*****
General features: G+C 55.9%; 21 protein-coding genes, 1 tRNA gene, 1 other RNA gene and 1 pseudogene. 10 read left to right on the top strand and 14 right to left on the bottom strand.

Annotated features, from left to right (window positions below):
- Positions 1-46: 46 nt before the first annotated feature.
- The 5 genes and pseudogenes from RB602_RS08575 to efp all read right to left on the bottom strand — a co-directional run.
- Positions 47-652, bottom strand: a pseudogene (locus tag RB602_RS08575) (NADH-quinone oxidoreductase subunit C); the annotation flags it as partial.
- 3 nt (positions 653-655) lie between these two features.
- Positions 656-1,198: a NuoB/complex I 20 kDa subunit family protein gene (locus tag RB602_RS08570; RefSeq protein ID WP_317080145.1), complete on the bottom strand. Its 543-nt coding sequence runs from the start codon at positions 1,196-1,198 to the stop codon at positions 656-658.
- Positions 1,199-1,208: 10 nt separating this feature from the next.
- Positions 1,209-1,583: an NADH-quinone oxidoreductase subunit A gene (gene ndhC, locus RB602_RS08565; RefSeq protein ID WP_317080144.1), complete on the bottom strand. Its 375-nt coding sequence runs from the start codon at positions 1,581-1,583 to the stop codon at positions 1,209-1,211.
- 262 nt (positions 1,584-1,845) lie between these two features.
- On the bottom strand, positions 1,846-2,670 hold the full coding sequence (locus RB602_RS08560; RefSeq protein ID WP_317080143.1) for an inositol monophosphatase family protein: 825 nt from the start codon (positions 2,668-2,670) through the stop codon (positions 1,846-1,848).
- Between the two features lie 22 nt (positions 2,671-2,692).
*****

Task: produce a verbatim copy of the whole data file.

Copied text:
General features: G+C 55.9%; 21 protein-coding genes, 1 tRNA gene, 1 other RNA gene and 1 pseudogene. 10 read left to right on the top strand and 14 right to left on the bottom strand.

Annotated features, from left to right (window positions below):
- Positions 1-46: 46 nt before the first annotated feature.
- The 5 genes and pseudogenes from RB602_RS08575 to efp all read right to left on the bottom strand — a co-directional run.
- Positions 47-652, bottom strand: a pseudogene (locus tag RB602_RS08575) (NADH-quinone oxidoreductase subunit C); the annotation flags it as partial.
- 3 nt (positions 653-655) lie between these two features.
- Positions 656-1,198: a NuoB/complex I 20 kDa subunit family protein gene (locus tag RB602_RS08570; RefSeq protein ID WP_317080145.1), complete on the bottom strand. Its 543-nt coding sequence runs from the start codon at positions 1,196-1,198 to the stop codon at positions 656-658.
- Positions 1,199-1,208: 10 nt separating this feature from the next.
- Positions 1,209-1,583: an NADH-quinone oxidoreductase subunit A gene (gene ndhC, locus RB602_RS08565; RefSeq protein ID WP_317080144.1), complete on the bottom strand. Its 375-nt coding sequence runs from the start codon at positions 1,581-1,583 to the stop codon at positions 1,209-1,211.
- 262 nt (positions 1,584-1,845) lie between these two features.
- On the bottom strand, positions 1,846-2,670 hold the full coding sequence (locus RB602_RS08560; RefSeq protein ID WP_317080143.1) for an inositol monophosphatase family protein: 825 nt from the start codon (positions 2,668-2,670) through the stop codon (positions 1,846-1,848).
- Between the two features lie 22 nt (positions 2,671-2,692).